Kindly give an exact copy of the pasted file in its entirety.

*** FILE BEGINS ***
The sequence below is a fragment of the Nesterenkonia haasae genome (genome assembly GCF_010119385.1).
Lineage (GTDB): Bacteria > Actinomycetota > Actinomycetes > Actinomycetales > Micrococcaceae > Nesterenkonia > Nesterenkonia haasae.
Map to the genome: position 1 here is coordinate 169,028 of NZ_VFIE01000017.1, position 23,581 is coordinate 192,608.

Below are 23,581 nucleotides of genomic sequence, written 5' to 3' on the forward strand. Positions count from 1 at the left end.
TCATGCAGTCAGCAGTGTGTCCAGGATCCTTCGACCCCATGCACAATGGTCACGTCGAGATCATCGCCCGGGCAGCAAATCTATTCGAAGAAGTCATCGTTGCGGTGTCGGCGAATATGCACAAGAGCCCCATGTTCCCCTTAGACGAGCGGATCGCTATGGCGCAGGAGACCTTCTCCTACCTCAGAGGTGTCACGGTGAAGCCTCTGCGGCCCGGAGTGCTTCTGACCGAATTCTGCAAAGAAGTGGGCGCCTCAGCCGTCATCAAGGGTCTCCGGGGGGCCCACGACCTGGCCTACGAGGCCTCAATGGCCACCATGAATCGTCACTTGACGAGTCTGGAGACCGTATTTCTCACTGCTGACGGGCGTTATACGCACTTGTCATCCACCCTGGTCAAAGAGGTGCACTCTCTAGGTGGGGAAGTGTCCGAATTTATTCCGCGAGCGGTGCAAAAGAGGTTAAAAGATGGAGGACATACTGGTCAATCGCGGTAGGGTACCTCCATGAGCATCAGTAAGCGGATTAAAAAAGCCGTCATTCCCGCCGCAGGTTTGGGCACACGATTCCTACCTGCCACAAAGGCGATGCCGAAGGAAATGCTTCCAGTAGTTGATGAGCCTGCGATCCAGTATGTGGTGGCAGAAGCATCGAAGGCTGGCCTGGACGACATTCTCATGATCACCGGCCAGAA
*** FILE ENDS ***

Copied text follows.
The sequence below is a fragment of the Nesterenkonia haasae genome (genome assembly GCF_010119385.1).
Lineage (GTDB): Bacteria > Actinomycetota > Actinomycetes > Actinomycetales > Micrococcaceae > Nesterenkonia > Nesterenkonia haasae.
Map to the genome: position 1 here is coordinate 169,028 of NZ_VFIE01000017.1, position 23,581 is coordinate 192,608.

Below are 23,581 nucleotides of genomic sequence, written 5' to 3' on the forward strand. Positions count from 1 at the left end.
TCATGCAGTCAGCAGTGTGTCCAGGATCCTTCGACCCCATGCACAATGGTCACGTCGAGATCATCGCCCGGGCAGCAAATCTATTCGAAGAAGTCATCGTTGCGGTGTCGGCGAATATGCACAAGAGCCCCATGTTCCCCTTAGACGAGCGGATCGCTATGGCGCAGGAGACCTTCTCCTACCTCAGAGGTGTCACGGTGAAGCCTCTGCGGCCCGGAGTGCTTCTGACCGAATTCTGCAAAGAAGTGGGCGCCTCAGCCGTCATCAAGGGTCTCCGGGGGGCCCACGACCTGGCCTACGAGGCCTCAATGGCCACCATGAATCGTCACTTGACGAGTCTGGAGACCGTATTTCTCACTGCTGACGGGCGTTATACGCACTTGTCATCCACCCTGGTCAAAGAGGTGCACTCTCTAGGTGGGGAAGTGTCCGAATTTATTCCGCGAGCGGTGCAAAAGAGGTTAAAAGATGGAGGACATACTGGTCAATCGCGGTAGGGTACCTCCATGAGCATCAGTAAGCGGATTAAAAAAGCCGTCATTCCCGCCGCAGGTTTGGGCACACGATTCCTACCTGCCACAAAGGCGATGCCGAAGGAAATGCTTCCAGTAGTTGATGAGCCTGCGATCCAGTATGTGGTGGCAGAAGCATCGAAGGCTGGCCTGGACGACATTCTCATGATCACCGGCCAGAA